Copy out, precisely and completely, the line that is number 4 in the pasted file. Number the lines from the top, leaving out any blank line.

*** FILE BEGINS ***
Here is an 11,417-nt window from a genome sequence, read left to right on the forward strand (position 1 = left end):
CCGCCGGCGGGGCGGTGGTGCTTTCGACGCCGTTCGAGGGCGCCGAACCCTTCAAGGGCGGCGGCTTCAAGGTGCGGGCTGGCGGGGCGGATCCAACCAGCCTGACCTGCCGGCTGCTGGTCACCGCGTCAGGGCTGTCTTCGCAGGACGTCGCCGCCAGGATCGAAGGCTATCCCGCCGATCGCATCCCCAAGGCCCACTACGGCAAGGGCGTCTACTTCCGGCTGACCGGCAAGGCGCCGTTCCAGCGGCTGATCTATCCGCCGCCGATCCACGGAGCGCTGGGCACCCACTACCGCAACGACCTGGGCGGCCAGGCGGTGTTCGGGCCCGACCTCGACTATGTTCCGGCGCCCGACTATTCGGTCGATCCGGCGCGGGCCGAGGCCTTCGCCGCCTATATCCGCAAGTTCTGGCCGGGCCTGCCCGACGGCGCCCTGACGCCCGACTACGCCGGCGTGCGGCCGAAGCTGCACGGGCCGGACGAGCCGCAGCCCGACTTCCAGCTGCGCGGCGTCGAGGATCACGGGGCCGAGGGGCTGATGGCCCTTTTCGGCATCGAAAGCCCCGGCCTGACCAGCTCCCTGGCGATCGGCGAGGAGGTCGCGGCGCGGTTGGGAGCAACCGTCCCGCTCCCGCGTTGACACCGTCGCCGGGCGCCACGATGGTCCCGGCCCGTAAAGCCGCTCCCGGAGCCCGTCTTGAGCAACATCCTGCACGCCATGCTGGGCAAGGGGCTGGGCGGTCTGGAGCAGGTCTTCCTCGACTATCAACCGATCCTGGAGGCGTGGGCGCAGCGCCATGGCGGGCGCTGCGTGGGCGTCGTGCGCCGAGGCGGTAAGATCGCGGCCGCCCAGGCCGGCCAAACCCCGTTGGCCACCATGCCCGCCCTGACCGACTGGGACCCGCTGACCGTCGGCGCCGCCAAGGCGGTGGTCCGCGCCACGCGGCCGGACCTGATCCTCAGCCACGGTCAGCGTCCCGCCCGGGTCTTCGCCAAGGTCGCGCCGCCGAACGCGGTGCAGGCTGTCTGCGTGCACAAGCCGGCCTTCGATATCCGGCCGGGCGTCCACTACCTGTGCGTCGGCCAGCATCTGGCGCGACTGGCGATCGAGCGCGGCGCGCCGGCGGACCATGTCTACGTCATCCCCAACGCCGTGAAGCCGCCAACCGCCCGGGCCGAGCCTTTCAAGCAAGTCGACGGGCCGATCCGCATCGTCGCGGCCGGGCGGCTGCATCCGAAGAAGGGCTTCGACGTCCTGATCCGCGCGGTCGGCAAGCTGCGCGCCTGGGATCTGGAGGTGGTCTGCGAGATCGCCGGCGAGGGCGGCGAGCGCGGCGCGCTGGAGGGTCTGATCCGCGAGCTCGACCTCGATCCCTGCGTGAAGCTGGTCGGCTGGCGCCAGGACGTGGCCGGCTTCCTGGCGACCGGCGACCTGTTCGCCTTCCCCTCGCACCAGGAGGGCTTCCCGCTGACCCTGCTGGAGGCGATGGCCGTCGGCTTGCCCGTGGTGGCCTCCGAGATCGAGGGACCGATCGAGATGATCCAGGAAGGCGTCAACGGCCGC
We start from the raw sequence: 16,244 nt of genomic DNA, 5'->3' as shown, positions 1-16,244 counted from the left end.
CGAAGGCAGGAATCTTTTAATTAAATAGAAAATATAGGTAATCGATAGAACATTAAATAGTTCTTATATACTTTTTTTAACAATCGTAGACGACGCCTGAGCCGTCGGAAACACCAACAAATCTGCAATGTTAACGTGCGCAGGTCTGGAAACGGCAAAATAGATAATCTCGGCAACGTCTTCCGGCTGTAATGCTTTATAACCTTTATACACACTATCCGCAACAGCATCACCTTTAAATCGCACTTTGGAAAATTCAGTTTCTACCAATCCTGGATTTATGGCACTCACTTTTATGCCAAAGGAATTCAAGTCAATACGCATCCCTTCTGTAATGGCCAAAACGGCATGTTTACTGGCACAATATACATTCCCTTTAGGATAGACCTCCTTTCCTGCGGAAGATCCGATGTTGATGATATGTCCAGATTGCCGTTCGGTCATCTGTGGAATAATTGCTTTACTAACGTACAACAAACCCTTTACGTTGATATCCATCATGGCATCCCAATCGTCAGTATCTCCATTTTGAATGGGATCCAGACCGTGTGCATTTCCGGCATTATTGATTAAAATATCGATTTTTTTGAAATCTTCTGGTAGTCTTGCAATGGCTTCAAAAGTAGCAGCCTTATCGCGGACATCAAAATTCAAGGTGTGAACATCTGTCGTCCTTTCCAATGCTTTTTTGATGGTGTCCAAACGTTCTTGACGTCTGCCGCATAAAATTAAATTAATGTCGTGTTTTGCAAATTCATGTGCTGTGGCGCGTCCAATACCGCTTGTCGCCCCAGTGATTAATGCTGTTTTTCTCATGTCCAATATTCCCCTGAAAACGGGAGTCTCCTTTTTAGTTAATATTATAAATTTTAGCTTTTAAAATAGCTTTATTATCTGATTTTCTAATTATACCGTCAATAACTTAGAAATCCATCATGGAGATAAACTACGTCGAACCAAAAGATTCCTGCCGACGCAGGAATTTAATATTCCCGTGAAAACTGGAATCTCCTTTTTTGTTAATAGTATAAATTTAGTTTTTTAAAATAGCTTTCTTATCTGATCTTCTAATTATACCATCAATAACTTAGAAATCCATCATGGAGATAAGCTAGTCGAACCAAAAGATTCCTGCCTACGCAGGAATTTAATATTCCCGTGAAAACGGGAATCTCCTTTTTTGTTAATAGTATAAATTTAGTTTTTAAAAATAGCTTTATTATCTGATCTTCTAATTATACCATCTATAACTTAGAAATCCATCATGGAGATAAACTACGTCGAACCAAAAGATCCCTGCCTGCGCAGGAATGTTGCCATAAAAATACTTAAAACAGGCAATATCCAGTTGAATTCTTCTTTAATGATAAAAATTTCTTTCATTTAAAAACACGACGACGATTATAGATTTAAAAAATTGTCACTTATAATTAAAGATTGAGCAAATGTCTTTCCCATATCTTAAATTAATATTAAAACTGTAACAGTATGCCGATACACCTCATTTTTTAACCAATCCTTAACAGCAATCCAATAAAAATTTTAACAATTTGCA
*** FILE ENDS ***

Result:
CGAAGGCAGGAATCTTTTAATTAAATAGAAAATATAGGTAATCGATAGAACATTAAATAGTTCTTATATACTTTTTTTAACAATCGTAGACGACGCCTGAGCCGTCGGAAACACCAACAAATCTGCAATGTTAACGTGCGCAGGTCTGGAAACGGCAAAATAGATAATCTCGGCAACGTCTTCCGGCTGTAATGCTTTATAACCTTTATACACACTATCCGCAACAGCATCACCTTTAAATCGCACTTTGGAAAATTCAGTTTCTACCAATCCTGGATTTATGGCACTCACTTTTATGCCAAAGGAATTCAAGTCAATACGCATCCCTTCTGTAATGGCCAAAACGGCATGTTTACTGGCACAATATACATTCCCTTTAGGATAGACCTCCTTTCCTGCGGAAGATCCGATGTTGATGATATGTCCAGATTGCCGTTCGGTCATCTGTGGAATAATTGCTTTACTAACGTACAACAAACCCTTTACGTTGATATCCATCATGGCATCCCAATCGTCAGTATCTCCATTTTGAATGGGATCCAGACCGTGTGCATTTCCGGCATTATTGATTAAAATATCGATTTTTTTGAAATCTTCTGGTAGTCTTGCAATGGCTTCAAAAGTAGCAGCCTTATCGCGGACATCAAAATTCAAGGTGTGAACATCTGTCGTCCTTTCCAATGCTTTTTTGATGGTGTCCAAACGTTCTTGACGTCTGCCGCATAAAATTAAATTAATGTCGTGTTTTGCAAATTCATGTGCTGTGGCGCGTCCAATACCGCTTGTCGCCCCAGTGATTAATGCTGTTTTTCTCATGTCCAATATTCCCCTGAAAACGGGAGTCTCCTTTTTAGTTAATATTATAAATTTTAGCTTTTAAAATAGCTTTATTATCTGATTTTCTAATTATACCGTCAATAACTTAGAAATCCATCATGGAGATAAACTACGTCGAACCAAAAGATTCCTGCCGACGCAGGAATTTAATATTCCCGTGAAAACTGGAATCTCCTTTTTTGTTAATAGTATAAATTTAGTTTTTTAAAATAGCTTTCTTATCTGATCTTCTAATTATACCATCAATAACTTAGAAATCCATCATGGAGATAAGCTAGTCGAACCAAAAGATTCCTGCCTACGCAGGAATTTAATATTCCCGTGAAAACGGGAATCTCCTTTTTTGTTAATAGTATAAATTTAGTTTTTAAAAATAGCTTTATTATCTGATCTTCTAATTATACCATCTATAACTTAGAAATCCATCATGGAGATAAACTACGTCGAACCAAAAGATCCCTGCCTGCGCAGGAATGTTGCCATAAAAATACTTAAAACAGGCAATATCCAGTTGAATTCTTCTTTAATGATAAAAATTTCTTTCATTTAAAAACACGACGACGATTATAGATTTAAAAAATTGTCACTTATAATTAAAGATTGAGCAAATGTCTTTCCCATATCTTAAATTAATATTAAAACTGTAACAGTATGCCGATACACCTCATTTTTTAACCAATCCTTAACAGCAATCCAATAAAAATTTTAACAATTTGCA